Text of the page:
The geographic range of Roddia j-album in North America is decidedly northern, boreal & montane. Specimens have been collected in Alaska, in all Canadian provinces & territories (including Newfoundland & Labrador), & the northern tier of the US states. I have seen specimens from most of its range. As a robust insect, & strong flier, extralimital stray specimens have been recorded far away from its normal range, ? most likely carried there by strong winds. However, there is no evidence that it is habitually a migratory species.
Affiliation. This species is a member of Anglewing butterflies, (clade Papiliones angulati sensu Schiffermueller, 1775), which are undoubtedly a monophyletic group, as evidenced by the shared, apomorphic (unique) characteristic, i.e. the cryptically coloured and patterned ventral side of their wings. The resulting camouflage provides the hibernating butterflies a great degree of concealment against predators (i. e. small rodents). The group consists of seven, closely related, but distinct lineages, namely genera: Inachis, Aglais, Euvanessa , Nymphalis, Roddia, Polygonia & Kaniska. Depending on the point of view, the group is also known as Nymphalis sensu lato.
Voltinism & sexual dimorphism: confirmed as univoltine species from all observations to-date. Not only are the females of this species slightly larger than males, but the color & pattern of the ventral side is phenotypically distinct from males; not variegated but more uniform, suffused grey-brown.
Larval food plants: Canadian Forest Insect Survey recorded various species of birch trees (Betula sp.), Elms (Ulmus sp.), Poplars (Populus sp.). The record of Ash (Fraxinus sp.) is unverified from Massachusetts.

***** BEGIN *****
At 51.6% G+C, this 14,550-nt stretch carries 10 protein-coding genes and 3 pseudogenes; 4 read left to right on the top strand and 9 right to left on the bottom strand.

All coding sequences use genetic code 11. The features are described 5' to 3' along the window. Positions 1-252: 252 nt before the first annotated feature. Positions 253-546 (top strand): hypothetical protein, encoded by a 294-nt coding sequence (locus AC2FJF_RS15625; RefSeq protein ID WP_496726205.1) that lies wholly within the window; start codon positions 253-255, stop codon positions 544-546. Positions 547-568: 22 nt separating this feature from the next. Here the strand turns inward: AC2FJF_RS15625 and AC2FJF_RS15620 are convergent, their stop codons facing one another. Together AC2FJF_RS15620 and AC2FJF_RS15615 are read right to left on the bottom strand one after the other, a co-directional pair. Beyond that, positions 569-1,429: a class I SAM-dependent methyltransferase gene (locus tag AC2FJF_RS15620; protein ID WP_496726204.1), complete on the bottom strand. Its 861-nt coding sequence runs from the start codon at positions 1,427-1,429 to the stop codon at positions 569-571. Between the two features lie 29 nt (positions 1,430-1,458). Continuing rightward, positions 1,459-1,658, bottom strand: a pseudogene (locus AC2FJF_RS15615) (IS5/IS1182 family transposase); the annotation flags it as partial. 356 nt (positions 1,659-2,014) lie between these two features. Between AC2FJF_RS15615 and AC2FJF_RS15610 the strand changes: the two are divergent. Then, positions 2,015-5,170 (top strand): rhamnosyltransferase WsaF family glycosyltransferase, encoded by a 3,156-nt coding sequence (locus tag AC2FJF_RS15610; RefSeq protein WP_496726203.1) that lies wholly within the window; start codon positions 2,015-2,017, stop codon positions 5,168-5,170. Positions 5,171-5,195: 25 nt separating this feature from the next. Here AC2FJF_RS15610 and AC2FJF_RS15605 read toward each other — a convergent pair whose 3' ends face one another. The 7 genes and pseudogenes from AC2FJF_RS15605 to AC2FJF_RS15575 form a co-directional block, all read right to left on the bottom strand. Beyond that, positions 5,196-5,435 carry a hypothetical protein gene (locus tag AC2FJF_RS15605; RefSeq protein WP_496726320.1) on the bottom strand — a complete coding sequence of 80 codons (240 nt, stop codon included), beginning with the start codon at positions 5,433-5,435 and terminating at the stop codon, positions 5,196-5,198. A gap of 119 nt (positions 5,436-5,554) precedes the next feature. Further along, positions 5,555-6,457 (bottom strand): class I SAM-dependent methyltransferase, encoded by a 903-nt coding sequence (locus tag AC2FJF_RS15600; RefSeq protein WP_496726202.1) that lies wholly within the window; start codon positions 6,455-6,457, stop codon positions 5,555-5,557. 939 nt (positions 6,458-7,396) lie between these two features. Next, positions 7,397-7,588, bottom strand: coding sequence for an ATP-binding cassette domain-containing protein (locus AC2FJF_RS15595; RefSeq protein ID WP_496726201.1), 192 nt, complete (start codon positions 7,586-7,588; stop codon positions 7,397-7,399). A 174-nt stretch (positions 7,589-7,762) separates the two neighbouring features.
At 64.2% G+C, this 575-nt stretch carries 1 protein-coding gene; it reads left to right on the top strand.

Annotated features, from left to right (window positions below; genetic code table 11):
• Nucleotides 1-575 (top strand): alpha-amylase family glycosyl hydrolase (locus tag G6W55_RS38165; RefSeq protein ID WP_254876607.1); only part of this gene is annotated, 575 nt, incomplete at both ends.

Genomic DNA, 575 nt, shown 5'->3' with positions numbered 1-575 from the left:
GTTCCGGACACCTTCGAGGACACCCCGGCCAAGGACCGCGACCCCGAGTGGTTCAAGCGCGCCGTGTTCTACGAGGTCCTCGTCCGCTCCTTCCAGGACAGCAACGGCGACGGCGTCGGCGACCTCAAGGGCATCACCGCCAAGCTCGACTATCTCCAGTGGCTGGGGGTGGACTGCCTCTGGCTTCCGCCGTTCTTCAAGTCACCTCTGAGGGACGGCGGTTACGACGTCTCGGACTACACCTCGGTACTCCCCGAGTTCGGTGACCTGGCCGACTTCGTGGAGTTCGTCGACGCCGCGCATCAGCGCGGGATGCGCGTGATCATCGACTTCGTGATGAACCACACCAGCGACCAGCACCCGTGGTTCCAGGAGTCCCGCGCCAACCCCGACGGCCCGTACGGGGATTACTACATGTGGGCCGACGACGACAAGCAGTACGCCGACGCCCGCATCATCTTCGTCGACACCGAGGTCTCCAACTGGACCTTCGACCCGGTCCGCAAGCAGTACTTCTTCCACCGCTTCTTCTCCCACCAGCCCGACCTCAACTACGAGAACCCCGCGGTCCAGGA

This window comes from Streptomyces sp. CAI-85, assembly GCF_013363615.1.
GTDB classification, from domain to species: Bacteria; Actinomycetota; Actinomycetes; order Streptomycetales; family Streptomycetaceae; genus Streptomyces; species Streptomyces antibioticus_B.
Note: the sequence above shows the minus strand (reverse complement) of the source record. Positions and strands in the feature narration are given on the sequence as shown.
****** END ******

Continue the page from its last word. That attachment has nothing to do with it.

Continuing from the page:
Joe Belicek (2014-05-10)
Adult feeding behaviour: in the early spring, after emerging from the overwintering shelters, the butterflies do not have many opportunities and resources where they can find nourishment. At this time, the only sources of sugar is the tree/shrub sap and willow catkins. The butterflies utilize both of these, the tree sap being the primary food source. The tree sap often oozes from the boreholes caused by birds (sap-sucker holes, or from bark injuries however caused. This may include sap flowing from stumps after the trees were cut. Willow catkins are occasionally visited by all Anglewing butterflies, but the amount of nectar obtained from catkins is negligible, compared to free flowing sap. The new generation of these butterflies, emerging in late June, early July was occasionally seen on flowers of thistles. However, it is more likely that the butterflies were attracted by sugary exudate of aphids, commonly infesting tender terminal growth on thistles. I have seen Aphid exudate on other plants, (including Poplars), being utilized as a food source in late summer. Anglewing butterflies only seldom visit flowers. However, they do opportunistically. In 2011, I collected several specimens nectaring on flowers of Goldenrod (Solidago spp.), in northern British Columbia. The butterflies are sometimes attracted to animal scat, probably sought after as the non-nutrient diet supplement. In the fall, the butterflies imbibe the cocktail from fermenting fruit (apples, pears, etc.), which contains sugar, alcohols, glycols. This enables the butterflies to fortify the body fluids with a mixture of antifreeze. Thus acquired cold hardiness is essential for survival of the Anglewing butterflies over the winter moths, without freezing. Sugar-malt based baits/traps could be exploited in attracting these butterflies, particularly in the spring, when the food sources are scarce.